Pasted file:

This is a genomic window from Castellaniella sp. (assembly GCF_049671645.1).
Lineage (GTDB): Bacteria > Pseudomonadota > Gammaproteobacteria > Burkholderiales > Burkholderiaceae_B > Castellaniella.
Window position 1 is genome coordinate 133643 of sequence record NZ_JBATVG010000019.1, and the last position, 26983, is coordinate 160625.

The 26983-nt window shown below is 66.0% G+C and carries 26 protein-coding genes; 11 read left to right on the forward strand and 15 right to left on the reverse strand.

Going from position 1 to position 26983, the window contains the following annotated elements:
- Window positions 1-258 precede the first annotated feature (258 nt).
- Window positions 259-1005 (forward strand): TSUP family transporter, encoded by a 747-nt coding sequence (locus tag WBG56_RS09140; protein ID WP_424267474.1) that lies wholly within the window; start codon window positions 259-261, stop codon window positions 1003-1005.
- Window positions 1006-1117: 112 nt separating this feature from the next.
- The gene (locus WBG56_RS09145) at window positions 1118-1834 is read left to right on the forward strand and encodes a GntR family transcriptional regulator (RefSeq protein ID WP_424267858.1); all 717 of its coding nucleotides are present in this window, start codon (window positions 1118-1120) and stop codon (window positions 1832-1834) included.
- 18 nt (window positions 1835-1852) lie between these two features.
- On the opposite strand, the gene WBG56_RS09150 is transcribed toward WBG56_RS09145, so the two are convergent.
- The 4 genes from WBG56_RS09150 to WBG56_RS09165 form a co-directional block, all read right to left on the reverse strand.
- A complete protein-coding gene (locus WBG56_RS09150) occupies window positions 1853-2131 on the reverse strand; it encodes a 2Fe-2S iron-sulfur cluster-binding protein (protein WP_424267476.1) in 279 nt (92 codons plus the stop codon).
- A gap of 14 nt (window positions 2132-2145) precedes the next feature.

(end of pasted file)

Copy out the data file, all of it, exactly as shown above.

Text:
This is a genomic window from Castellaniella sp. (assembly GCF_049671645.1).
Lineage (GTDB): Bacteria > Pseudomonadota > Gammaproteobacteria > Burkholderiales > Burkholderiaceae_B > Castellaniella.
Window position 1 is genome coordinate 133643 of sequence record NZ_JBATVG010000019.1, and the last position, 26983, is coordinate 160625.

The 26983-nt window shown below is 66.0% G+C and carries 26 protein-coding genes; 11 read left to right on the forward strand and 15 right to left on the reverse strand.

Going from position 1 to position 26983, the window contains the following annotated elements:
- Window positions 1-258 precede the first annotated feature (258 nt).
- Window positions 259-1005 (forward strand): TSUP family transporter, encoded by a 747-nt coding sequence (locus tag WBG56_RS09140; protein ID WP_424267474.1) that lies wholly within the window; start codon window positions 259-261, stop codon window positions 1003-1005.
- Window positions 1006-1117: 112 nt separating this feature from the next.
- The gene (locus WBG56_RS09145) at window positions 1118-1834 is read left to right on the forward strand and encodes a GntR family transcriptional regulator (RefSeq protein ID WP_424267858.1); all 717 of its coding nucleotides are present in this window, start codon (window positions 1118-1120) and stop codon (window positions 1832-1834) included.
- 18 nt (window positions 1835-1852) lie between these two features.
- On the opposite strand, the gene WBG56_RS09150 is transcribed toward WBG56_RS09145, so the two are convergent.
- The 4 genes from WBG56_RS09150 to WBG56_RS09165 form a co-directional block, all read right to left on the reverse strand.
- A complete protein-coding gene (locus WBG56_RS09150) occupies window positions 1853-2131 on the reverse strand; it encodes a 2Fe-2S iron-sulfur cluster-binding protein (protein WP_424267476.1) in 279 nt (92 codons plus the stop codon).
- A gap of 14 nt (window positions 2132-2145) precedes the next feature.